A parent whose child is arrested or referred to the juvenile court will face a very emotional time and have a multitude of questions. Although the juvenile court process can vary somewhat from state to state or even county to county, there are some basic steps which are common in all juvenile justice systems.
- How Does a Juvenile Case Start?
- Can a Juvenile Be Held in Detention Before Trial?
- Are There Any Alternatives To A Formal Hearing in Juvenile Court?
- Initiation of Formal Proceedings
- Are There Any Alternative Treatment Options?
- What Are the Major Similarities and Differences between the Juvenile and Adult Justice Systems?
- Should I Consult an Attorney About The Juvenile Justice System?
A juvenile matter can arise when the police apprehend a minor for violating a statute, but more commonly it begins when a school official, parent, or guardian refers a problem with a juvenile to the court. The court intake officer will then evaluate the case, sometimes called a "juvenile delinquency" case, to determine whether further action is necessary, whether the child should be referred to a social service agency, or whether the case should be formally heard in juvenile court.
If the situation is serious enough, the juvenile may be detained in a juvenile correction facility pending resolution of the matter or be sent to an alternative placement facility, such as a shelter, group home, or foster home. Juveniles do not have the option to pay bail or post a bond to obtain their release.
If the intake officer decides that a formal hearing in juvenile court is not necessary, arrangements may be made for assistance from school counselors, mental health services, or other youth service agencies. The intake officer will consider a number of factors in deciding whether informal proceedings are appropriate, including the seriousness of the alleged crimes, the minor’s delinquency and social history, and the level of remorse expressed by the minor.
If the intake officer decides that the case should be heard in juvenile court, a petition is filed with the court stating the statutes that the child is alleged to have violated. This petition is the equivalent of a criminal complaint in the adult criminal justice process. In cases of serious offenses, such as rape and murder, the matter may be referred to the district or county attorney’s office, after which the juvenile may be charged as an adult, tried in the adult criminal courts, and even sentenced to an adult correctional facility.
If the matter proceeds to juvenile court and the child admits to the allegations in the petition, a treatment program is ordered. If the child denies the allegations in the petition, a hearing like the criminal trial of an adult is held. At this hearing the child has both the right to counsel and the privilege against self-incrimination. Rather than try the case to a jury, however, a judge hears the matter and decides whether the juvenile has committed the acts alleged in the petition. If the allegations have not been proven to the court’s satisfaction, the judge dismisses the case.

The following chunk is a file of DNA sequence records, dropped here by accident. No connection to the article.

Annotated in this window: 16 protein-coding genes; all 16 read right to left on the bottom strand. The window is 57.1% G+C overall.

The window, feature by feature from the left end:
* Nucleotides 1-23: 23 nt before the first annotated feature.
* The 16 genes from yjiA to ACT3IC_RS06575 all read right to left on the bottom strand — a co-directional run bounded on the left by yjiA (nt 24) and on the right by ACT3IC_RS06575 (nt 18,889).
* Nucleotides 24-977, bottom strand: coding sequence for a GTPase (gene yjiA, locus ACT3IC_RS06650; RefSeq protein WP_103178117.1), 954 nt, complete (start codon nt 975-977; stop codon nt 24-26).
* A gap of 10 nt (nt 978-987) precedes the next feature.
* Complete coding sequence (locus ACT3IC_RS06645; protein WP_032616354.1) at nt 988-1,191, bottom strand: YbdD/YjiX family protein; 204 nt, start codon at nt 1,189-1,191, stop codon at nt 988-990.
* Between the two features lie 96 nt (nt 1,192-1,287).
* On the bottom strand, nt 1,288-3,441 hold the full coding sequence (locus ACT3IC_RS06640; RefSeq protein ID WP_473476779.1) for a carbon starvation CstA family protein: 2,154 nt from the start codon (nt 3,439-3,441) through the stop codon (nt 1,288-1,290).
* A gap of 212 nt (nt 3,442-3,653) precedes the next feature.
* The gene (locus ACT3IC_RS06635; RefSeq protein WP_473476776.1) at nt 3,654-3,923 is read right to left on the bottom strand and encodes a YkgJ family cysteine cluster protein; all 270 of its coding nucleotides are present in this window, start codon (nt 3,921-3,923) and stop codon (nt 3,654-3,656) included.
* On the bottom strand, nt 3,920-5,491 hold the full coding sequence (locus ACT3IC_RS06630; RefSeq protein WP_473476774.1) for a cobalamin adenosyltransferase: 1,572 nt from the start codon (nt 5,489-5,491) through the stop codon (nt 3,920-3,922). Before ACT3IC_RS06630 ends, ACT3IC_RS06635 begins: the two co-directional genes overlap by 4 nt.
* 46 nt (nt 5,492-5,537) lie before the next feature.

If the judge decides that the allegations have been proven, he or she may rule that the child is a status offender or a delinquent. A second juvenile court hearing is then held to determine the disposition of the matter. If the juvenile is not considered to be dangerous to others, he or she may be put on probation. While on probation, the juvenile must follow the rules established by the court and report regularly to his or her probation officer. Serious offenders, however, may be sent to a juvenile correction facility.
Yes, other treatment options include community treatment, such as making restitution to the victim or performing community service; residential treatment, in which a juvenile is sent to a group home or work camp, with a focus on rehabilitation; and nonresidential community treatment, in which the juvenile continues to live at home but is provided with services from mental health clinics and other social service agencies.
There are major similarities and differences between the juvenile and adult justice systems. One of the main similarities is that in both systems, defendants are granted the same constitutional rights. These include the right to an attorney, the right not to be tried twice for the same crime, and others.
One of the main differences between the two is their overall focus. The focus of the adult justice system is mainly on criminal punishments—sentencing for adults usually involves a fine or jail time. In comparison, the focus in the juvenile system is more on rehabilitation. Thus, juveniles are usually offered alternative sentencing programs like diversion or community service.
If your child has been arrested or referred to juvenile court, you should consult an attorney. The juvenile justice system is complicated, and the consequences involved can be great. An experienced criminal attorney can help you learn more about your rights and defenses.